Pentagon orders commercial airlines to help in Afghanistan evacuations

Defense secretary: ‘We’re gonna try our very best to get everybody, every American citizen who wants to get out, out’

Activating a plan used only twice before, the Biden administration on Sunday ordered the use of commercial aircraft to help ferry people evacuated from Afghanistan.

Chaotic scenes continue at the airport in Kabul, a week after the city fell to the Taliban. On Saturday, the US advised Americans in the city not to travel to the airport. Officials told US outlets there were concerns that Islamic State militants might mount an attack.

At the White House, Joe Biden was due to speak to the nation on Sunday afternoon. The press secretary, Jen Psaki, said the president would meet virtually with G7 leaders on Tuesday.

The activation of the Civil Reserve Air Fleet, for only the third time in history, was ordered by Lloyd Austin, the defense secretary.

A Pentagon spokesman said the aircraft would not fly into Kabul but would be used to transport people already flown out. The administration asked for three planes each from American Airlines, Atlas Air, Delta Air Lines and Omni Air; two from Hawaiian Airlines; and four from United Airlines.

Speaking to ABC’s This Week, Austin said: “We’re gonna try our very best to get everybody, every American citizen who wants to get out, out. And we continue to look at different ways – creative ways – to reach out and contact American citizens and help them get into the airfield.”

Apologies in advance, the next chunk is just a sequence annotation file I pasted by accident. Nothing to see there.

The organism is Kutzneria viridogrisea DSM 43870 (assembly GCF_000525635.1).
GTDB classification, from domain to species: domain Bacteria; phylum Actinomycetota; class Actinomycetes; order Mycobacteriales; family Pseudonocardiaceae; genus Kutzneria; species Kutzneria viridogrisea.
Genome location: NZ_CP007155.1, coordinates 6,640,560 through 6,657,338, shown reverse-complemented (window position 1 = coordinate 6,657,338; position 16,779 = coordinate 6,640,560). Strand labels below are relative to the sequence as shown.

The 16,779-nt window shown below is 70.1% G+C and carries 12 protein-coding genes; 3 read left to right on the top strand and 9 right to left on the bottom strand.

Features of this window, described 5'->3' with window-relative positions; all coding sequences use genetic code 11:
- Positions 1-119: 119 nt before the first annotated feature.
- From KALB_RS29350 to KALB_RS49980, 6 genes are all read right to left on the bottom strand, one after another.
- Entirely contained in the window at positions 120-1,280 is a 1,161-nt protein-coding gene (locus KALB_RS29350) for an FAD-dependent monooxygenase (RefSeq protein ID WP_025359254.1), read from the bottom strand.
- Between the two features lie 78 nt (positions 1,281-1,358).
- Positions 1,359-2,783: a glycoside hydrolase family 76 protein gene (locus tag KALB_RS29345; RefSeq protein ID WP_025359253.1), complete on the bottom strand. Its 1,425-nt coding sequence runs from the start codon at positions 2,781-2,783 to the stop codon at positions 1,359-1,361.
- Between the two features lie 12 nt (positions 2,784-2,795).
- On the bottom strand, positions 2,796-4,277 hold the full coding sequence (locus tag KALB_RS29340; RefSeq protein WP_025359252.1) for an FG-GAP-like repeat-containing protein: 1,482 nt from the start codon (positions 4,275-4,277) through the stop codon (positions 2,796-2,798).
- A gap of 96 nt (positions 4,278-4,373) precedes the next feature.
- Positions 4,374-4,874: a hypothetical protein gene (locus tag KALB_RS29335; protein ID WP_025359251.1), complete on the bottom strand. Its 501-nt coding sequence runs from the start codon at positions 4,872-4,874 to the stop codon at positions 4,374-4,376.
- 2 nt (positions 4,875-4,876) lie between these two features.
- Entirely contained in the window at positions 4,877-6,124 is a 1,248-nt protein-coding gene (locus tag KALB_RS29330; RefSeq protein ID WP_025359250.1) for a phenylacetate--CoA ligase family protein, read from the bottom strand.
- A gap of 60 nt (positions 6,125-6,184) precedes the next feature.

Asked about plans to continue to evacuate Afghan citizens who have worked with US troops, diplomats, media and non-governmental groups since 2001, and are now seeking to escape likely Taliban retribution, Austin said: “The people that are in the Special Immigrant Visa program are very, very important to us … we want to evacuate them as well.”

The secretary of state, Tony Blinken, told CBS’s Face the Nation: “We’ve gotten about 8,000 people out over the last 24 hours. And if you go back to July, when this effort really started, we’ve gotten about 30,000 people out between our military flights and the charters that we’ve organised.”

Jake Sullivan, the national security adviser, told CNN’s State of the Union “several thousand Americans” were still in Afghanistan but the administration did not know precisely how many.

“We are working hard to make arrangements with each of those people [we have contacted] and make plans to get them out,” he said.

The Civil Reserve Air Fleet was created in the 1950s as a way to help the US military transport people and supplies in times of exceptional stress. All major US airlines are part of it. It has been activated only twice before, during the Gulf war in 1990 and the Iraq war in 2003.

Austin, Sullivan and Blinken all hinted that the Biden administration could extend the 31 August deadline for completing evacuation efforts.

“We’re gonna continue to assess the situation,” Austin said. “And again, work as hard as we can to get as many people out as possible. And as we approach that deadline, we’ll make a recommendation to the president.”